Friday, January 30, 2009

New Catalogs For 2009

Every winter Ertl releases its catalogs so incase you havent seen them here are some links. Ill probably review a few of these models over the next year so in a way heres a preview of a couple of this years New Model releases. Ill also put the catalogs in my links section.

Case IH:

New Holland:

John Deere:

1. The chopper sets from Case IH and New Holland are nice, and it gives people an opportunity to get one of the new wagons in different colors but it also forces you to buy models you probably already have.
2. John Deere probably has the most ground breaking news with its 4850, 4955, and 4960 set.
3. John Deere is also making a small frame tractor in the 6140 and 5105. It will be interesting to see how much detail they put in those.
4.The new state tractor series is an interesting idea except how about making a Michigan Tractor? Michigan has one of the most diverse agricultural economies with farmers producing corn, soybeans, wheat, tomatoes, sugar beets, pickles, cherries, pumpkins, trees, blueberries, strawberries, peppers, alfalfa, cattle, chickens, sheep, ect....

Progress of a custom update: Ive been out of town for a few days so I havent done anything to the tractor since I primered it. Ill have another update up regarding the tractor on Sunday or Monday.

Wednesday, January 28, 2009

Progress of a Custom - 7930 Primed and Ready

Here is the 7930 now partially assembled with a coat of primer. "Ready" as the title boasts may be a bit of an exaggeration since I still have to drill a few holes. As you can see both casting halves have been primered along with the roof and the stairs. It is not necessary to get a perfect coat of primer on the tractor. As a matter of fact the less you use the better because every coat takes away detail. I also have primered the wheels (not pictured) because the paint doesn't stick to the plastic on the wheels very well. I recommend Tamiya fine grey hobby primer. Regular automotive primer that you get at Wall Mart often reacts badly with the paint.

After I drill the holes in the fenders for the turn signals I will paint the cab posts gloss black on the cab of the tractor. You can also see on the cab I have removed the lights and filled in the holes. When the model is done I will be adding lights with better detail.

Note: This spring Ertl is releasing this casting with a sheet of decals for 4 different variations of the 7930. If you pick up one of those you can not only change the decals but use the decals after you paint it so that you still have a perfect set of decals. In the case the tractor you are customizing doesn't have the decal sheet(Like most) I will show you how to use paintbrush (which you all have if you are reading this to make your own).

Saturday, January 24, 2009

Progress of a Custom – 7930 Disassembly

How much you disassemble your custom project really depends on how much you intend on customizing. Obviously if you are doing a simple wheel swap then you don’t need to take the cab apart, but I’ll try to give some hints about how much to disassemble for more detail.
On this tractor I decided that I wanted to fill in the seam on the hood left from when Ertl casted the two halves. I don’t fault them for making it this way, but it does make the tractor look less realistic. You don’t need to split the tractor in half to fill the seam. I have done this on tractors before by just masking off the cab, then filling the seam with body filler and painting.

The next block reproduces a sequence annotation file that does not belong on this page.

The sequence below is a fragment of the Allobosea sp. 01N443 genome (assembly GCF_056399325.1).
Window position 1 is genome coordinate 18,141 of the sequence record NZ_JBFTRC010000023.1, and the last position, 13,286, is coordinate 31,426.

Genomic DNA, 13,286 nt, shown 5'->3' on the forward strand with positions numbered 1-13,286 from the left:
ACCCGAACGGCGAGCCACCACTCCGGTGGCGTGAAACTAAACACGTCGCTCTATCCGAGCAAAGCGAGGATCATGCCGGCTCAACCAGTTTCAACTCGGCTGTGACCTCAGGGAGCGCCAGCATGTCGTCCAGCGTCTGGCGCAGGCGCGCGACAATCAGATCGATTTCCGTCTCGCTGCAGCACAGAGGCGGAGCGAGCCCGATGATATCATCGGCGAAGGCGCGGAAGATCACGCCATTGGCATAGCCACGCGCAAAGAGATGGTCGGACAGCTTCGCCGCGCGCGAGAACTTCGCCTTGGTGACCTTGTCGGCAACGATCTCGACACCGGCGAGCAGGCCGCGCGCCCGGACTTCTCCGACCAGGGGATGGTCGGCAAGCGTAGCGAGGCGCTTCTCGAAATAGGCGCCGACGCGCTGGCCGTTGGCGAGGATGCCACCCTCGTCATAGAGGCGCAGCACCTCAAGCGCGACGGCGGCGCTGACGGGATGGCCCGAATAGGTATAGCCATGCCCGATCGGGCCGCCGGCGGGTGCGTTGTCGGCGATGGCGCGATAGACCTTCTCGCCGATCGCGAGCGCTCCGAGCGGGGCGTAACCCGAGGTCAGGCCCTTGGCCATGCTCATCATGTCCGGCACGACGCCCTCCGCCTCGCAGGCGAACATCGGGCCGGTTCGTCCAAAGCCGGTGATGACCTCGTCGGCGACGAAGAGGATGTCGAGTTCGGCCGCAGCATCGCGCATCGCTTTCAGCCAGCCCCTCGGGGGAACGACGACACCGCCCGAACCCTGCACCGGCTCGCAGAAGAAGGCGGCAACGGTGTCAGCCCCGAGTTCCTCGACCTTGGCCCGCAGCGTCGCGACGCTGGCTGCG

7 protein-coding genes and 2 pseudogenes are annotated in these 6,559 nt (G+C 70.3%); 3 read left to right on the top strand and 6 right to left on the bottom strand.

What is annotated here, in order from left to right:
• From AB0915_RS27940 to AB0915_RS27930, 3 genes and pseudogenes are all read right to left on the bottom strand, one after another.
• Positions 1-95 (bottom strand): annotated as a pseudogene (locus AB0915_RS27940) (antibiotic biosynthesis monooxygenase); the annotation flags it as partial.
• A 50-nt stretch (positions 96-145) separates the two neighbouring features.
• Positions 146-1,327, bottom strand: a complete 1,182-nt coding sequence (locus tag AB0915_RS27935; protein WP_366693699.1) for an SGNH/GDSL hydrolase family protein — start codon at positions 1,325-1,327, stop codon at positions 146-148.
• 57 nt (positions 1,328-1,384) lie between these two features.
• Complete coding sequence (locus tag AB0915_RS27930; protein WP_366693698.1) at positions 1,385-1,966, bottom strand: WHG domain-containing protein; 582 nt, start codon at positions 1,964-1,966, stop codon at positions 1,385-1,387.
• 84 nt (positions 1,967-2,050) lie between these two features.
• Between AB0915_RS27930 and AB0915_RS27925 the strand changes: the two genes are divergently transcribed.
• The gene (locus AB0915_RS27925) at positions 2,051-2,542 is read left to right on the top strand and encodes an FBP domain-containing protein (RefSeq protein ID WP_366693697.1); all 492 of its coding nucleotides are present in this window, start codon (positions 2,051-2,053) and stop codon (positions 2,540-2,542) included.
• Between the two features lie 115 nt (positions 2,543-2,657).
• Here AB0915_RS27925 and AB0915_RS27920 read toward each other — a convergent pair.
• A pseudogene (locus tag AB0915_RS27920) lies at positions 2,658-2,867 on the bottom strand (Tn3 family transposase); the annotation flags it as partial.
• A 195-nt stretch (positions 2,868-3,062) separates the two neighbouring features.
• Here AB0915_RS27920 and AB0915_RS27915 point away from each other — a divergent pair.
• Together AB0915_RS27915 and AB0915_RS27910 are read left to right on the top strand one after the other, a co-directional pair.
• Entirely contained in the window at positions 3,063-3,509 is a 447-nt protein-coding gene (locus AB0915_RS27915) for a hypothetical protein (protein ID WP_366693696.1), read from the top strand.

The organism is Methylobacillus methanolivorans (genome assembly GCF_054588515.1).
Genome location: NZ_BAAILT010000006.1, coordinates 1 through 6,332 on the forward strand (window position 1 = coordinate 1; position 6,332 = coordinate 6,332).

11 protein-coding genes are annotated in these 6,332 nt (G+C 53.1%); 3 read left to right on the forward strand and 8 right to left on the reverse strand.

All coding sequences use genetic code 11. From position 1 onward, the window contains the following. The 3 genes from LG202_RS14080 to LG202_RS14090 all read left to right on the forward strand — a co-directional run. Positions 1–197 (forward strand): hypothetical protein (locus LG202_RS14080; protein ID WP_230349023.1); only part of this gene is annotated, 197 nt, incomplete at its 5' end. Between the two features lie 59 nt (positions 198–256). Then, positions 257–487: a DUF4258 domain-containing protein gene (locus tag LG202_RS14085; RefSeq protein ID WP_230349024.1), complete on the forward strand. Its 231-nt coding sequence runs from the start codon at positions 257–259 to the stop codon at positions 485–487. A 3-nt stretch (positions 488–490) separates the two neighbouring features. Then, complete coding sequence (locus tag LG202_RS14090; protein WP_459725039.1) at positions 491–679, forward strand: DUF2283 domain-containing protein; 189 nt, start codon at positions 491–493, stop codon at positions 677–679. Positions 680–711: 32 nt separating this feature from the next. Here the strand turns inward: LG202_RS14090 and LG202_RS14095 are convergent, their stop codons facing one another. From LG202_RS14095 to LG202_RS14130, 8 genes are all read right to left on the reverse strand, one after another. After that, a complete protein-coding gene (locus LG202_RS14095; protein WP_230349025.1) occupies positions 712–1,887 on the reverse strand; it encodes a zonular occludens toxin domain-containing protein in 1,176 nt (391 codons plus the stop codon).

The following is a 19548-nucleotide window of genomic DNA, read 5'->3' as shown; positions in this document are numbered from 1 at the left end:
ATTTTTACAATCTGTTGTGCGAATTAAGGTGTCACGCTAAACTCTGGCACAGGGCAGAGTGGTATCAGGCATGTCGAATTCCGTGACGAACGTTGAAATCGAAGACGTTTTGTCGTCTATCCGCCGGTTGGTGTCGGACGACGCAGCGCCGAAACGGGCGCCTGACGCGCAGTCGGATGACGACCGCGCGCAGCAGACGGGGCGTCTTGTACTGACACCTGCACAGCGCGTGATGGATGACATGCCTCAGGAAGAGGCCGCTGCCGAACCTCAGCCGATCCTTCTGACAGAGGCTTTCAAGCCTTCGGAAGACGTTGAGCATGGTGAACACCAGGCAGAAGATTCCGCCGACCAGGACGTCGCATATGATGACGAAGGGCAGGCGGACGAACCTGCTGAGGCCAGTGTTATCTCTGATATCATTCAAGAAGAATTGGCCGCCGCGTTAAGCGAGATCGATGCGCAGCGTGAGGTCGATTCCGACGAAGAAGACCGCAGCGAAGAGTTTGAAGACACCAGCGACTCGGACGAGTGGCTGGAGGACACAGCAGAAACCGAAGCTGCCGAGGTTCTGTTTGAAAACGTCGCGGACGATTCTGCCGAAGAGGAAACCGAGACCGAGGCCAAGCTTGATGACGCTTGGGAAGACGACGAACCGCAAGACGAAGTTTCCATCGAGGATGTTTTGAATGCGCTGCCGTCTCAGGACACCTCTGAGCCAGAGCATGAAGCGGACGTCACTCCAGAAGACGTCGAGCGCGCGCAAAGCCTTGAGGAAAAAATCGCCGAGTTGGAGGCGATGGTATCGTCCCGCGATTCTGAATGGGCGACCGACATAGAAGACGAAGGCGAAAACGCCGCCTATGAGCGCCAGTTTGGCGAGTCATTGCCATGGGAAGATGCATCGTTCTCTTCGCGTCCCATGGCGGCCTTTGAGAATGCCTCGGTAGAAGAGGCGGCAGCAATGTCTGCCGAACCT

I did decide to split the casting though because of one key step, or I should say step(s). I decided to paint the plastic steps that originally came on the tractor. They like the cab top show the plastic stress lines and are a different color than the painted metal of the tractor.
To remove the cab top just lift on either side. Usually one side will pop right off, there is no need to pull too hard or you will stretch the plastic beyond a usable shape.
Like the cab top the grill should just pop off in your hand with a little force. At this point if you decide that your project requires you to split the cast you will need to drill out the rivets on the casting.
I feel like I should note at this point that this requires a drill and that you could badly hurt yourself with a drill (Hostel anyone?) so my advice is to only do this if you are experienced and know what you are doing, or ask a friend or parent for help. I repeat, drilling, sawing, or any kind of cutting are dangerous, so be careful.
The rear wheels will need to be disassembled at this point because you need to remove them to get to the rear rivet. Some Ertl tractors use the single rivet on a bolt axle style (like this 7930) and some used the pressed in pin style. IF you are using a model that has the pressed in pin style (i.e.: the 3388) then you can use some small pliers to pry the pressed in pins out.
Once you have removed the rear axle and have drilled the front and rear rivets in the cab halves you can split the tractor. You can drill out the front rivet in this tractor without taking the wheel off by taking off the front tire and drilling just above the front wheel. This can help preserve the stability of the wheel, which is important as I will cover later.
I use a method of sliding in a flat head screwdriver between casting halves and using it as a level to generate the separating force. Be careful at this point not to hurt yourself with the screwdriver (Yes you have heard it before, but I hurt myself very badly with a flat head screwdriver, so if you want to stay out of the Operating Room (unlike me) then use caution or don’t do it).